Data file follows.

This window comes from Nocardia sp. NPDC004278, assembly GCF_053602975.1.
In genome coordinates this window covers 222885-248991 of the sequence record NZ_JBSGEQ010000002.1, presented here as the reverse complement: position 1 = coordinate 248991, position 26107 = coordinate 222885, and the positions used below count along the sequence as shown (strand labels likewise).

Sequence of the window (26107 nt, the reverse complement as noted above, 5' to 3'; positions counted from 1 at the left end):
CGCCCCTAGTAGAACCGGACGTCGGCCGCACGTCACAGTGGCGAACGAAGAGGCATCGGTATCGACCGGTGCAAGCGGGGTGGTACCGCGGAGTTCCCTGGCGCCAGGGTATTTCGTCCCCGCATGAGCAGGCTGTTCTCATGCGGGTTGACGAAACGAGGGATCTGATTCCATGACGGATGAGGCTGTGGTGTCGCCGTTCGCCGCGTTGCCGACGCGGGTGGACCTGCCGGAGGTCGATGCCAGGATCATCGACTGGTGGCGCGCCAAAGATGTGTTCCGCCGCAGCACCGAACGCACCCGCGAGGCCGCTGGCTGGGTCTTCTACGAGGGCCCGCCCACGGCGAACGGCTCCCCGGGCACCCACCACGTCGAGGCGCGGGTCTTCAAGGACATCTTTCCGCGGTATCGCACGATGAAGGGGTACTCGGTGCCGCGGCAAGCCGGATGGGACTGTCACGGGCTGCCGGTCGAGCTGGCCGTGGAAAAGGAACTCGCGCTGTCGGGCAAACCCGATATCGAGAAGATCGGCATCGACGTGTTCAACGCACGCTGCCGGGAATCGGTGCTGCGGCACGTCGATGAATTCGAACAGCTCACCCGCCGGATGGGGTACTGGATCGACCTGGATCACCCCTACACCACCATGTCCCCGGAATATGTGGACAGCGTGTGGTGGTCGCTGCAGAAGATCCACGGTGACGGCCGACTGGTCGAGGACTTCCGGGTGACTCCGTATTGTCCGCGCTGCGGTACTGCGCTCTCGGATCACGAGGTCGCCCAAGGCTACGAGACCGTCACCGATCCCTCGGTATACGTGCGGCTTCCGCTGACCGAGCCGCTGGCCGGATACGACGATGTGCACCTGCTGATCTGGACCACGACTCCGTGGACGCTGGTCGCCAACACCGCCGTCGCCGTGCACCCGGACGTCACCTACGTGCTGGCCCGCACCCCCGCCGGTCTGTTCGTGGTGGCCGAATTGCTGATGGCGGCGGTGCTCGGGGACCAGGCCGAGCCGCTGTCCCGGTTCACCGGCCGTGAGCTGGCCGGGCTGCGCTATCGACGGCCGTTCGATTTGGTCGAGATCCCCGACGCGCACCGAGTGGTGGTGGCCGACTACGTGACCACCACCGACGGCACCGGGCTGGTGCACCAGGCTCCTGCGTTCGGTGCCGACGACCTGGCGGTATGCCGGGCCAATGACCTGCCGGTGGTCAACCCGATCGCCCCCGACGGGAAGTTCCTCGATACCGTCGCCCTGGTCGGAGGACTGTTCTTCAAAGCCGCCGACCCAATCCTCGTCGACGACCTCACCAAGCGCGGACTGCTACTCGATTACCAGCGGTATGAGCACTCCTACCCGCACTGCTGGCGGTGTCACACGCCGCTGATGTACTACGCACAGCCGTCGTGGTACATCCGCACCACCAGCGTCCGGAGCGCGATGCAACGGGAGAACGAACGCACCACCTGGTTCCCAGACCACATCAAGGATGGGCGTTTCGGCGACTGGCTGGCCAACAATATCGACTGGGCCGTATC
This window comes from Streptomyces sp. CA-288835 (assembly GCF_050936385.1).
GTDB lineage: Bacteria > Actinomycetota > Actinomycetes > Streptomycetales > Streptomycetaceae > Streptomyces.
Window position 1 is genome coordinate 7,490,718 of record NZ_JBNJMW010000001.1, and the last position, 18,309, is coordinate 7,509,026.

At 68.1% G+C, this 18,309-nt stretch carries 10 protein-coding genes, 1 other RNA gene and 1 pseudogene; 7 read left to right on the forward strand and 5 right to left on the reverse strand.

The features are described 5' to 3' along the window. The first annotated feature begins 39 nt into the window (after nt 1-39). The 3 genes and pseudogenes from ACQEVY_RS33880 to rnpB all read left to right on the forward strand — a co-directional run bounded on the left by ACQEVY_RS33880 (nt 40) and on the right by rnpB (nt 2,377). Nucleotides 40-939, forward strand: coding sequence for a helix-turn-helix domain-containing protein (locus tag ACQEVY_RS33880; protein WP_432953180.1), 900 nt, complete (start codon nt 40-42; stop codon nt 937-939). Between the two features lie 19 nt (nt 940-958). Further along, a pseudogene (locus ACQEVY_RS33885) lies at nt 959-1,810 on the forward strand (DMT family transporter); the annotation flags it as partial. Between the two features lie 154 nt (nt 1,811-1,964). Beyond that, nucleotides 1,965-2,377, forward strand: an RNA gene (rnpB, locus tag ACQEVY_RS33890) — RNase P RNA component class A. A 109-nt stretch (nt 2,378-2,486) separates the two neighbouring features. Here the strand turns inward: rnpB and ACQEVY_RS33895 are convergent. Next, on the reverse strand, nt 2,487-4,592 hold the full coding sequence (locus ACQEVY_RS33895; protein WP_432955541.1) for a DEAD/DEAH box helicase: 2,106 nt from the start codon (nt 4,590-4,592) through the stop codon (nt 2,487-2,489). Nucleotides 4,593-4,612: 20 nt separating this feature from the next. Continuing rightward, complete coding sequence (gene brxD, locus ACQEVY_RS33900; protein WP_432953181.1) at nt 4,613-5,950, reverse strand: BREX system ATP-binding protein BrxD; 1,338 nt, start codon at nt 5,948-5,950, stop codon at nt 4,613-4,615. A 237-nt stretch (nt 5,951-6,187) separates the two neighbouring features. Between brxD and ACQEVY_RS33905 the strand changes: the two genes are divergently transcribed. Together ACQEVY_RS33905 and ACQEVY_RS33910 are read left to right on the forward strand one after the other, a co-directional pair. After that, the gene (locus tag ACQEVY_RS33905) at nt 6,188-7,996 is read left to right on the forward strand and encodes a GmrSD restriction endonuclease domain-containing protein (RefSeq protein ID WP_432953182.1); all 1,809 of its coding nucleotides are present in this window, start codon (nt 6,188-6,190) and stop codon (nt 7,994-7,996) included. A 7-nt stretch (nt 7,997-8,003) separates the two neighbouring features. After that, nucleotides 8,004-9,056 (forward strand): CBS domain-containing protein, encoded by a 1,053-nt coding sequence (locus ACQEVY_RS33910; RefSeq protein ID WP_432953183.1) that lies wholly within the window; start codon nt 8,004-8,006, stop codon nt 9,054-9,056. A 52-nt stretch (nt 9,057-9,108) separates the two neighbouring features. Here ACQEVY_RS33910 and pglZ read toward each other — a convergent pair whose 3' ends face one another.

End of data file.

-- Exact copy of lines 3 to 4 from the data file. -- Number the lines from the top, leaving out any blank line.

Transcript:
Sequence of the window (26107 nt, the reverse complement as noted above, 5' to 3'; positions counted from 1 at the left end):
CGCCCCTAGTAGAACCGGACGTCGGCCGCACGTCACAGTGGCGAACGAAGAGGCATCGGTATCGACCGGTGCAAGCGGGGTGGTACCGCGGAGTTCCCTGGCGCCAGGGTATTTCGTCCCCGCATGAGCAGGCTGTTCTCATGCGGGTTGACGAAACGAGGGATCTGATTCCATGACGGATGAGGCTGTGGTGTCGCCGTTCGCCGCGTTGCCGACGCGGGTGGACCTGCCGGAGGTCGATGCCAGGATCATCGACTGGTGGCGCGCCAAAGATGTGTTCCGCCGCAGCACCGAACGCACCCGCGAGGCCGCTGGCTGGGTCTTCTACGAGGGCCCGCCCACGGCGAACGGCTCCCCGGGCACCCACCACGTCGAGGCGCGGGTCTTCAAGGACATCTTTCCGCGGTATCGCACGATGAAGGGGTACTCGGTGCCGCGGCAAGCCGGATGGGACTGTCACGGGCTGCCGGTCGAGCTGGCCGTGGAAAAGGAACTCGCGCTGTCGGGCAAACCCGATATCGAGAAGATCGGCATCGACGTGTTCAACGCACGCTGCCGGGAATCGGTGCTGCGGCACGTCGATGAATTCGAACAGCTCACCCGCCGGATGGGGTACTGGATCGACCTGGATCACCCCTACACCACCATGTCCCCGGAATATGTGGACAGCGTGTGGTGGTCGCTGCAGAAGATCCACGGTGACGGCCGACTGGTCGAGGACTTCCGGGTGACTCCGTATTGTCCGCGCTGCGGTACTGCGCTCTCGGATCACGAGGTCGCCCAAGGCTACGAGACCGTCACCGATCCCTCGGTATACGTGCGGCTTCCGCTGACCGAGCCGCTGGCCGGATACGACGATGTGCACCTGCTGATCTGGACCACGACTCCGTGGACGCTGGTCGCCAACACCGCCGTCGCCGTGCACCCGGACGTCACCTACGTGCTGGCCCGCACCCCCGCCGGTCTGTTCGTGGTGGCCGAATTGCTGATGGCGGCGGTGCTCGGGGACCAGGCCGAGCCGCTGTCCCGGTTCACCGGCCGTGAGCTGGCCGGGCTGCGCTATCGACGGCCGTTCGATTTGGTCGAGATCCCCGACGCGCACCGAGTGGTGGTGGCCGACTACGTGACCACCACCGACGGCACCGGGCTGGTGCACCAGGCTCCTGCGTTCGGTGCCGACGACCTGGCGGTATGCCGGGCCAATGACCTGCCGGTGGTCAACCCGATCGCCCCCGACGGGAAGTTCCTCGATACCGTCGCCCTGGTCGGAGGACTGTTCTTCAAAGCCGCCGACCCAATCCTCGTCGACGACCTCACCAAGCGCGGACTGCTACTCGATTACCAGCGGTATGAGCACTCCTACCCGCACTGCTGGCGGTGTCACACGCCGCTGATGTACTACGCACAGCCGTCGTGGTACATCCGCACCACCAGCGTCCGGAGCGCGATGCAACGGGAGAACGAACGCACCACCTGGTTCCCAGACCACATCAAGGATGGGCGTTTCGGCGACTGGCTGGCCAACAATATCGACTGGGCCGTATC